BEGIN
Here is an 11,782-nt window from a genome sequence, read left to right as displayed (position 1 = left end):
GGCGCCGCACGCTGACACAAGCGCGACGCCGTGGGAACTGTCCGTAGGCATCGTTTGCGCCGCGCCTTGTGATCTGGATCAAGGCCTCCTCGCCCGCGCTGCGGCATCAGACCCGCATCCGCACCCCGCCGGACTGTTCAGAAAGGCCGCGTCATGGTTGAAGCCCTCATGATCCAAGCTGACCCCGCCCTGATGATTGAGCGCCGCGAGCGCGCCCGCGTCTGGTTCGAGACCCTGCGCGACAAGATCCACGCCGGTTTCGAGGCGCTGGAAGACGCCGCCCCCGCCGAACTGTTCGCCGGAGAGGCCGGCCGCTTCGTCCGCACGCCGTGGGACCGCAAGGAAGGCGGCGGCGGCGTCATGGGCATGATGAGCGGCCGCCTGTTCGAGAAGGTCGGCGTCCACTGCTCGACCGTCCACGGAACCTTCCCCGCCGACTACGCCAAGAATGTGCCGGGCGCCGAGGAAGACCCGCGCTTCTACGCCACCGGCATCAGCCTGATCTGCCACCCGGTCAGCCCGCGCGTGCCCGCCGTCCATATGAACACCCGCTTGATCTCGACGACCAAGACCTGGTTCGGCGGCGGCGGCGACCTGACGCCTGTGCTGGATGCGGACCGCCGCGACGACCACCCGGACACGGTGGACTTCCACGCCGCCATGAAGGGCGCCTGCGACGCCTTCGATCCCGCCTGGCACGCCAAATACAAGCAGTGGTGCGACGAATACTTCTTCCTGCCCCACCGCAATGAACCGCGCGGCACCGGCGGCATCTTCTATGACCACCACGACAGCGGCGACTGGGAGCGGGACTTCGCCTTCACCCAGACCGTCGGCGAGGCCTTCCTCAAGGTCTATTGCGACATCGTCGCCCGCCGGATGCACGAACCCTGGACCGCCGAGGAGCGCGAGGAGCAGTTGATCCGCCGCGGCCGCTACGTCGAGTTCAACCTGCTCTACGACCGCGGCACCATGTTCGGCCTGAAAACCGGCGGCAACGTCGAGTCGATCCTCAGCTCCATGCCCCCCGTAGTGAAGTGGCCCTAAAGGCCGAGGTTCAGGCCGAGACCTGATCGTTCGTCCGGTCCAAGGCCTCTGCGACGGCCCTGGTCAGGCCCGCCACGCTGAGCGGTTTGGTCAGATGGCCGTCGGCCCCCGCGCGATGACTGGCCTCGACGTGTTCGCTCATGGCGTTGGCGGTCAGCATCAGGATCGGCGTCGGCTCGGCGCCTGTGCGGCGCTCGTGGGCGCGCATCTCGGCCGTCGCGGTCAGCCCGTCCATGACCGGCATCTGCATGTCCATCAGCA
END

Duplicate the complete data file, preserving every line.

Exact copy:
Here is an 11,782-nt window from a genome sequence, read left to right as displayed (position 1 = left end):
GGCGCCGCACGCTGACACAAGCGCGACGCCGTGGGAACTGTCCGTAGGCATCGTTTGCGCCGCGCCTTGTGATCTGGATCAAGGCCTCCTCGCCCGCGCTGCGGCATCAGACCCGCATCCGCACCCCGCCGGACTGTTCAGAAAGGCCGCGTCATGGTTGAAGCCCTCATGATCCAAGCTGACCCCGCCCTGATGATTGAGCGCCGCGAGCGCGCCCGCGTCTGGTTCGAGACCCTGCGCGACAAGATCCACGCCGGTTTCGAGGCGCTGGAAGACGCCGCCCCCGCCGAACTGTTCGCCGGAGAGGCCGGCCGCTTCGTCCGCACGCCGTGGGACCGCAAGGAAGGCGGCGGCGGCGTCATGGGCATGATGAGCGGCCGCCTGTTCGAGAAGGTCGGCGTCCACTGCTCGACCGTCCACGGAACCTTCCCCGCCGACTACGCCAAGAATGTGCCGGGCGCCGAGGAAGACCCGCGCTTCTACGCCACCGGCATCAGCCTGATCTGCCACCCGGTCAGCCCGCGCGTGCCCGCCGTCCATATGAACACCCGCTTGATCTCGACGACCAAGACCTGGTTCGGCGGCGGCGGCGACCTGACGCCTGTGCTGGATGCGGACCGCCGCGACGACCACCCGGACACGGTGGACTTCCACGCCGCCATGAAGGGCGCCTGCGACGCCTTCGATCCCGCCTGGCACGCCAAATACAAGCAGTGGTGCGACGAATACTTCTTCCTGCCCCACCGCAATGAACCGCGCGGCACCGGCGGCATCTTCTATGACCACCACGACAGCGGCGACTGGGAGCGGGACTTCGCCTTCACCCAGACCGTCGGCGAGGCCTTCCTCAAGGTCTATTGCGACATCGTCGCCCGCCGGATGCACGAACCCTGGACCGCCGAGGAGCGCGAGGAGCAGTTGATCCGCCGCGGCCGCTACGTCGAGTTCAACCTGCTCTACGACCGCGGCACCATGTTCGGCCTGAAAACCGGCGGCAACGTCGAGTCGATCCTCAGCTCCATGCCCCCCGTAGTGAAGTGGCCCTAAAGGCCGAGGTTCAGGCCGAGACCTGATCGTTCGTCCGGTCCAAGGCCTCTGCGACGGCCCTGGTCAGGCCCGCCACGCTGAGCGGTTTGGTCAGATGGCCGTCGGCCCCCGCGCGATGACTGGCCTCGACGTGTTCGCTCATGGCGTTGGCGGTCAGCATCAGGATCGGCGTCGGCTCGGCGCCTGTGCGGCGCTCGTGGGCGCGCATCTCGGCCGTCGCGGTCAGCCCGTCCATGACCGGCATCTGCATGTCCATCAGCA